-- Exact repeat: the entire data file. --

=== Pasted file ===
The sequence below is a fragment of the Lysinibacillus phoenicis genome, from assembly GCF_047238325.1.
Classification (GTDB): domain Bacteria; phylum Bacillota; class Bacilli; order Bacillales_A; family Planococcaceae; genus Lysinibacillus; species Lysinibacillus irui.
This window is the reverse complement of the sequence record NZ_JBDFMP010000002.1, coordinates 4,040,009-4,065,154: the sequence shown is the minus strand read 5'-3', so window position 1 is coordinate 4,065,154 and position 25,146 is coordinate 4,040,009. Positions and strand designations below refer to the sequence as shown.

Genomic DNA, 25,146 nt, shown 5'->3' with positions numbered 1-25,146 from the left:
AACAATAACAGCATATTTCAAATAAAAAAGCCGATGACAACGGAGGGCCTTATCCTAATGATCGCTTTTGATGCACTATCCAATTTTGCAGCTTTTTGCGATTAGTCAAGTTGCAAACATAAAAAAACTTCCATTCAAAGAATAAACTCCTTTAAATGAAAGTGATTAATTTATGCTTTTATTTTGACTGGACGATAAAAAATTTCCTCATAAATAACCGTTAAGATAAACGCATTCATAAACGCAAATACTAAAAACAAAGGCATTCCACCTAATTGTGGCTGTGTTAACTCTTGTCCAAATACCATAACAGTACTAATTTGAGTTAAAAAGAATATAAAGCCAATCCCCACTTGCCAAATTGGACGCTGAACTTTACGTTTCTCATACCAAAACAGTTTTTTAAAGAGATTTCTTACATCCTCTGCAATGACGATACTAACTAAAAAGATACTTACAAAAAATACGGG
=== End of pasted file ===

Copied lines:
The sequence below is a fragment of the Lysinibacillus phoenicis genome, from assembly GCF_047238325.1.
Classification (GTDB): domain Bacteria; phylum Bacillota; class Bacilli; order Bacillales_A; family Planococcaceae; genus Lysinibacillus; species Lysinibacillus irui.
This window is the reverse complement of the sequence record NZ_JBDFMP010000002.1, coordinates 4,040,009-4,065,154: the sequence shown is the minus strand read 5'-3', so window position 1 is coordinate 4,065,154 and position 25,146 is coordinate 4,040,009. Positions and strand designations below refer to the sequence as shown.

Genomic DNA, 25,146 nt, shown 5'->3' with positions numbered 1-25,146 from the left:
AACAATAACAGCATATTTCAAATAAAAAAGCCGATGACAACGGAGGGCCTTATCCTAATGATCGCTTTTGATGCACTATCCAATTTTGCAGCTTTTTGCGATTAGTCAAGTTGCAAACATAAAAAAACTTCCATTCAAAGAATAAACTCCTTTAAATGAAAGTGATTAATTTATGCTTTTATTTTGACTGGACGATAAAAAATTTCCTCATAAATAACCGTTAAGATAAACGCATTCATAAACGCAAATACTAAAAACAAAGGCATTCCACCTAATTGTGGCTGTGTTAACTCTTGTCCAAATACCATAACAGTACTAATTTGAGTTAAAAAGAATATAAAGCCAATCCCCACTTGCCAAATTGGACGCTGAACTTTACGTTTCTCATACCAAAACAGTTTTTTAAAGAGATTTCTTACATCCTCTGCAATGACGATACTAACTAAAAAGATACTTACAAAAAATACGGG